Why independent publishing

Once upon a time, books were copied by learned scribes. They were precious and valued, the manuscript itself considered as much an art as the words it contained. Long story (very) short, movable type was invented, then the printing press and within a few centuries, books could be made and bought with relative ease by large companies.

Cut to 2011.

I’m publishing a book this fall. I didn’t sell it to a publishing house. I’m publishing it independently. Does this mean I’ve sent it to a bunch of agents and it was rejected? Nope. Does this mean I think it wouldn’t stand a chance in legacy publishing circles? Not necessarily.

There are other reasons to publish independently, and I’d like to outline just a few that are important to me. It comes down to three things that are priorities for me. I want to publish what I want, when I want, and I want full creative control.

I’ll be honest, I’ve never been through the query process, but I have a fairly decent idea of how it works. It doesn’t appeal to me. I’m an independent person by nature and I’m starting from scratch, so I’ve decided I might as well do it my way.

I want to publish what I want. That means, if I write a 50K word short novel/long novella, I don’t want to feel like I have to adjust the word count to fit a publisher’s expectations. With electronic publishing, there is no need. That also means if I want to publish a short story to go along with a book, I don’t have to group it with a bunch of other short stories in a collection by authors my readers might not have any interest in. I can put it up for .99 on Amazon and readers can decide whether it’s worth the dollar to read it. I publish what I want.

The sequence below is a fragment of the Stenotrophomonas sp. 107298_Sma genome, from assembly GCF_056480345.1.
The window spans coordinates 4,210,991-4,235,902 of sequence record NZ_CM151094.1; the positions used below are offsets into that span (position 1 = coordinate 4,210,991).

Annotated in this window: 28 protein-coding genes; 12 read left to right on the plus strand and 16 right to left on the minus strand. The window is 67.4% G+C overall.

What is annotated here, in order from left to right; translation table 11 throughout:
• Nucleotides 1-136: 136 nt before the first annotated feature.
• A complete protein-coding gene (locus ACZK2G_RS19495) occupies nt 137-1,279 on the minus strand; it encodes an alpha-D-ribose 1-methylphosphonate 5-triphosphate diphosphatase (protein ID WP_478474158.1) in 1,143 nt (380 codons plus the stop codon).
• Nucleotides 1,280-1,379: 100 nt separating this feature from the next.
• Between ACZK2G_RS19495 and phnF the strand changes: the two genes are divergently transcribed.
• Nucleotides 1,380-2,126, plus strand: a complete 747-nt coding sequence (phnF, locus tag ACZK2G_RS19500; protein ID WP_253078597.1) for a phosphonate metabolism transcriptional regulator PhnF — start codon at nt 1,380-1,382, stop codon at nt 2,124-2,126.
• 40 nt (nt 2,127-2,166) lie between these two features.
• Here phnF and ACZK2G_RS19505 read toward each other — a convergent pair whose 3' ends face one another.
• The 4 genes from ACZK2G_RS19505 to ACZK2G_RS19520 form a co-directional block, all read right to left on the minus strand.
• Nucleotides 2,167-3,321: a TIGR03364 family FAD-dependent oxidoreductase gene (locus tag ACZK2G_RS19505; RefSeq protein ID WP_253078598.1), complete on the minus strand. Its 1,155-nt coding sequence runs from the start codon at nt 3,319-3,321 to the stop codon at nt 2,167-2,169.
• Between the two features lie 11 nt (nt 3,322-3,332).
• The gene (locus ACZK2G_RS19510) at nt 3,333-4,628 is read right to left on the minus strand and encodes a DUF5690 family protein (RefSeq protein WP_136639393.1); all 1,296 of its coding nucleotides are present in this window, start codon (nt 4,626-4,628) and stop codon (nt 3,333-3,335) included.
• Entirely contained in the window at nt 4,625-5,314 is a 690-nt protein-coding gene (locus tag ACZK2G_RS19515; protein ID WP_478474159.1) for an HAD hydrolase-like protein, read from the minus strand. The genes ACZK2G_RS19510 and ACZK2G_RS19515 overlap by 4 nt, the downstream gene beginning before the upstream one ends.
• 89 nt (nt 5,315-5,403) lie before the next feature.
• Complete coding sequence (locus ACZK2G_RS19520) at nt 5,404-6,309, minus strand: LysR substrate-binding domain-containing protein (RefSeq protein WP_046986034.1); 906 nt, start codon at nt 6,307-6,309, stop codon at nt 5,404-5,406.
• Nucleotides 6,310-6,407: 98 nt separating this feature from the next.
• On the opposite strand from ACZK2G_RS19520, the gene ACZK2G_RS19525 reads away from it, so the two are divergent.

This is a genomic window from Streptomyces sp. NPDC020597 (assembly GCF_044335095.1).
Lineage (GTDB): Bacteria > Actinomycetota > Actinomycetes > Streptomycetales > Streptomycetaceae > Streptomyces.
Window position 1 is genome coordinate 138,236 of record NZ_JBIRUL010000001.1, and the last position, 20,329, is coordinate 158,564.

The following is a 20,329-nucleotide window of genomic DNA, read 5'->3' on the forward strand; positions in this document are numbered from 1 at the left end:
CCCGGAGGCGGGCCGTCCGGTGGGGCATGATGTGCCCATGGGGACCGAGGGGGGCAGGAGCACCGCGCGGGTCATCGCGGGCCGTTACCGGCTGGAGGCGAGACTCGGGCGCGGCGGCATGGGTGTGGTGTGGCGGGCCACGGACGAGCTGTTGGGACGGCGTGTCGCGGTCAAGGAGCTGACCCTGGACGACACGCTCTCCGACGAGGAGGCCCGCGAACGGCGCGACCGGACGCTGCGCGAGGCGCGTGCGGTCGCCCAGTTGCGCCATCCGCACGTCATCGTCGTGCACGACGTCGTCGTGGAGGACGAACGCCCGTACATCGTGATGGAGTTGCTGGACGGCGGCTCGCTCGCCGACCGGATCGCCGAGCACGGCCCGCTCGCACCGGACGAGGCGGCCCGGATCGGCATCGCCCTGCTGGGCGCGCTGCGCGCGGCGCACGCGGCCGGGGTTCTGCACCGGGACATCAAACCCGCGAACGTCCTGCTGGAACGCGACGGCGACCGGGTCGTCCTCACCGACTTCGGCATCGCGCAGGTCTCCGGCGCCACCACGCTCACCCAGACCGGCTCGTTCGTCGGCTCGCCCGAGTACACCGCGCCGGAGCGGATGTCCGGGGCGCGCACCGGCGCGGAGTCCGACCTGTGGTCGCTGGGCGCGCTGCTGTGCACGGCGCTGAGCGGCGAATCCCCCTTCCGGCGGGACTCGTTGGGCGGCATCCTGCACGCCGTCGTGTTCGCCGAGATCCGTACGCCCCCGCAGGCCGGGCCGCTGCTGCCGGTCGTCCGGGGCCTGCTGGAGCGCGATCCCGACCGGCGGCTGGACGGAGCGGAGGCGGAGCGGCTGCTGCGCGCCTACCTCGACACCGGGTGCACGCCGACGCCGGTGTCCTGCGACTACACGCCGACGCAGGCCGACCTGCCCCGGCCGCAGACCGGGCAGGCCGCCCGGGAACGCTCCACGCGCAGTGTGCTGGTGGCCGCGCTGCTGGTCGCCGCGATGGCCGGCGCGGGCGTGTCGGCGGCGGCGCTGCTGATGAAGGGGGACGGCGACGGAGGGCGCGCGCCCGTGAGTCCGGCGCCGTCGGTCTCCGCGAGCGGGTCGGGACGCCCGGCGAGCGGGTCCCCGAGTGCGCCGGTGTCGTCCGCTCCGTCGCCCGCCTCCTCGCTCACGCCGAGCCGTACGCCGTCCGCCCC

I want to publish when I want. That means, I don’t want to wait the average of two years or more for my book to hit the marketplace. There is no need to do that. I can have it edited by people I trust far faster than that, and send it to the marketplace with much more alacrity. That also means, if I want to release a novel in serial fashion on my blog (like I am with Tracing Shadows) and then make it available for readers as a book later, then I can do that, too. I publish when I want.